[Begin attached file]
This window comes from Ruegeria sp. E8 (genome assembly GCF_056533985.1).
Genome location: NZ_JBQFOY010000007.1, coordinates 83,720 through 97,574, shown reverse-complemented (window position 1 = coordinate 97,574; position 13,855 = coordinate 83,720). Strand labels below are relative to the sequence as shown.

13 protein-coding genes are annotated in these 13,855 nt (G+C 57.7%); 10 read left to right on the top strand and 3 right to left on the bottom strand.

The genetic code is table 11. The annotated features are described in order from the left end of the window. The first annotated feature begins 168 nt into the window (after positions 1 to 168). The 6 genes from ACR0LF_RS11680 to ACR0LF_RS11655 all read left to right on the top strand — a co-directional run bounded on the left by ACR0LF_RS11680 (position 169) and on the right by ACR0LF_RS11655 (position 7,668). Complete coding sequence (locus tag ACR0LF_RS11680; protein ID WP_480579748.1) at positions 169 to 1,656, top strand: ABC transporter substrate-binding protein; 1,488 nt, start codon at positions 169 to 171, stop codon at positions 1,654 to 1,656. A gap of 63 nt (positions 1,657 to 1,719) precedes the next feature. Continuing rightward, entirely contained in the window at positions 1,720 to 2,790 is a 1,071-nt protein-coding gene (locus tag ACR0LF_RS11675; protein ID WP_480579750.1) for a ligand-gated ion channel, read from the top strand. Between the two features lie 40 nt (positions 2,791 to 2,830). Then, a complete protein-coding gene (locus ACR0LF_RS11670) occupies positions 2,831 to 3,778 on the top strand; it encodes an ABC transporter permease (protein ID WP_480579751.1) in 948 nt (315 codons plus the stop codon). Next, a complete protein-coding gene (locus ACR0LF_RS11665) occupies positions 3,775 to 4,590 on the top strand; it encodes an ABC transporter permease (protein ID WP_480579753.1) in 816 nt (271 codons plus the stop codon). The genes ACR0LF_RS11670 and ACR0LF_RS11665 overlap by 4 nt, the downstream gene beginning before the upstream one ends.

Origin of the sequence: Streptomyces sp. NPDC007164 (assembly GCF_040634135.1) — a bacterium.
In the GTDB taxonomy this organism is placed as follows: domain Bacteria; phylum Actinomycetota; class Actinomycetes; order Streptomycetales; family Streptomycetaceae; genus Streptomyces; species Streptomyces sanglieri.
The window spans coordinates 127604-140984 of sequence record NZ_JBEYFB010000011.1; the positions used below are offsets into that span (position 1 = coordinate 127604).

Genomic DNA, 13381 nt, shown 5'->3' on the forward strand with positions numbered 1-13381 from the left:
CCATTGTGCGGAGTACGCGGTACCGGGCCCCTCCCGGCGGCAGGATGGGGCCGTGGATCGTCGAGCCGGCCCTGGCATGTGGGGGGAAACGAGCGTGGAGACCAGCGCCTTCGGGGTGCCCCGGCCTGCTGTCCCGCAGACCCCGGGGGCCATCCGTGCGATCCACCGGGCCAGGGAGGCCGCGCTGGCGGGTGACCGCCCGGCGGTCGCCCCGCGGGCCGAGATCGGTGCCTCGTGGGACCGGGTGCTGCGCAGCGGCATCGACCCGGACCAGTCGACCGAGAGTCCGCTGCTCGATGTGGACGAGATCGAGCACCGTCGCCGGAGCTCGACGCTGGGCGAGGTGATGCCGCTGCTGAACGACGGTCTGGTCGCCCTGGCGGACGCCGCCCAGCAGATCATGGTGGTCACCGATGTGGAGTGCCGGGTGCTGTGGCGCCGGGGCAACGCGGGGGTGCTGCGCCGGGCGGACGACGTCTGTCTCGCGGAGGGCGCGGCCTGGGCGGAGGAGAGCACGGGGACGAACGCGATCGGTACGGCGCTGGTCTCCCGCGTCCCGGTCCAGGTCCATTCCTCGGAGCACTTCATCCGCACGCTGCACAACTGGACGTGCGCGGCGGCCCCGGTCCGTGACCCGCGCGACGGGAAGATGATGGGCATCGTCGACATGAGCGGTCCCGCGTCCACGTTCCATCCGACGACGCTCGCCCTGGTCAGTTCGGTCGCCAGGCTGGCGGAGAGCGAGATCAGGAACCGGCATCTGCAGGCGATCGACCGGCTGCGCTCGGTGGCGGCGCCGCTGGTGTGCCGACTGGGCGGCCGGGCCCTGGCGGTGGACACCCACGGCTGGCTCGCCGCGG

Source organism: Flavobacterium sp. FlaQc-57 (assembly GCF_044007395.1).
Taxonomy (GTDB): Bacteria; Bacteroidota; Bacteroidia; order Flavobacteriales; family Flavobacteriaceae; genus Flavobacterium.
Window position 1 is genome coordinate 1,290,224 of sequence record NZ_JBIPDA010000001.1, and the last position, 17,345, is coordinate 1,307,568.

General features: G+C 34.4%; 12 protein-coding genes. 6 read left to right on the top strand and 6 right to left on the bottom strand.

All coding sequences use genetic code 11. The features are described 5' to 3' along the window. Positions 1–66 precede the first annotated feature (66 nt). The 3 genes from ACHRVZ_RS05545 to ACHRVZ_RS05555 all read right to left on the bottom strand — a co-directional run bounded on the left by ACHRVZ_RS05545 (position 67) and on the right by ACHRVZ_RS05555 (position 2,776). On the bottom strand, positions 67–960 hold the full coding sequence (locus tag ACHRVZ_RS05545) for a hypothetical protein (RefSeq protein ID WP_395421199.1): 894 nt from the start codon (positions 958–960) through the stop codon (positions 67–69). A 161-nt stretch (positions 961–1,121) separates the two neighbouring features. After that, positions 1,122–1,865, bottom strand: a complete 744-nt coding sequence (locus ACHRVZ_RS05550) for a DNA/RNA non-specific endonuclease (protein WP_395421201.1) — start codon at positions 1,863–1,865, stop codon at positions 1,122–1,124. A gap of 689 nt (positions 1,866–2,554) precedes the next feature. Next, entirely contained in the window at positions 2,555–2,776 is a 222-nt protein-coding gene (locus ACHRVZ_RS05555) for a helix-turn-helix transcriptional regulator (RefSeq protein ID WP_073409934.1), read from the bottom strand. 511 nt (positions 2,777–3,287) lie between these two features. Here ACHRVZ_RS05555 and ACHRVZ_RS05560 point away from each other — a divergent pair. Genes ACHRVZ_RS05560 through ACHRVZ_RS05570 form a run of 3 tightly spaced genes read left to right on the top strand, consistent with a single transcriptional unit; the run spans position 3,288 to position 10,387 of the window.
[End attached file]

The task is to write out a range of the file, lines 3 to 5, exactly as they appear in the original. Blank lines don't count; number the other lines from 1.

13 protein-coding genes are annotated in these 13,855 nt (G+C 57.7%); 10 read left to right on the top strand and 3 right to left on the bottom strand.

The genetic code is table 11. The annotated features are described in order from the left end of the window. The first annotated feature begins 168 nt into the window (after positions 1 to 168). The 6 genes from ACR0LF_RS11680 to ACR0LF_RS11655 all read left to right on the top strand — a co-directional run bounded on the left by ACR0LF_RS11680 (position 169) and on the right by ACR0LF_RS11655 (position 7,668). Complete coding sequence (locus tag ACR0LF_RS11680; protein ID WP_480579748.1) at positions 169 to 1,656, top strand: ABC transporter substrate-binding protein; 1,488 nt, start codon at positions 169 to 171, stop codon at positions 1,654 to 1,656. A gap of 63 nt (positions 1,657 to 1,719) precedes the next feature. Continuing rightward, entirely contained in the window at positions 1,720 to 2,790 is a 1,071-nt protein-coding gene (locus tag ACR0LF_RS11675; protein ID WP_480579750.1) for a ligand-gated ion channel, read from the top strand. Between the two features lie 40 nt (positions 2,791 to 2,830). Then, a complete protein-coding gene (locus ACR0LF_RS11670) occupies positions 2,831 to 3,778 on the top strand; it encodes an ABC transporter permease (protein ID WP_480579751.1) in 948 nt (315 codons plus the stop codon). Next, a complete protein-coding gene (locus ACR0LF_RS11665) occupies positions 3,775 to 4,590 on the top strand; it encodes an ABC transporter permease (protein ID WP_480579753.1) in 816 nt (271 codons plus the stop codon). The genes ACR0LF_RS11670 and ACR0LF_RS11665 overlap by 4 nt, the downstream gene beginning before the upstream one ends.

Origin of the sequence: Streptomyces sp. NPDC007164 (assembly GCF_040634135.1) — a bacterium.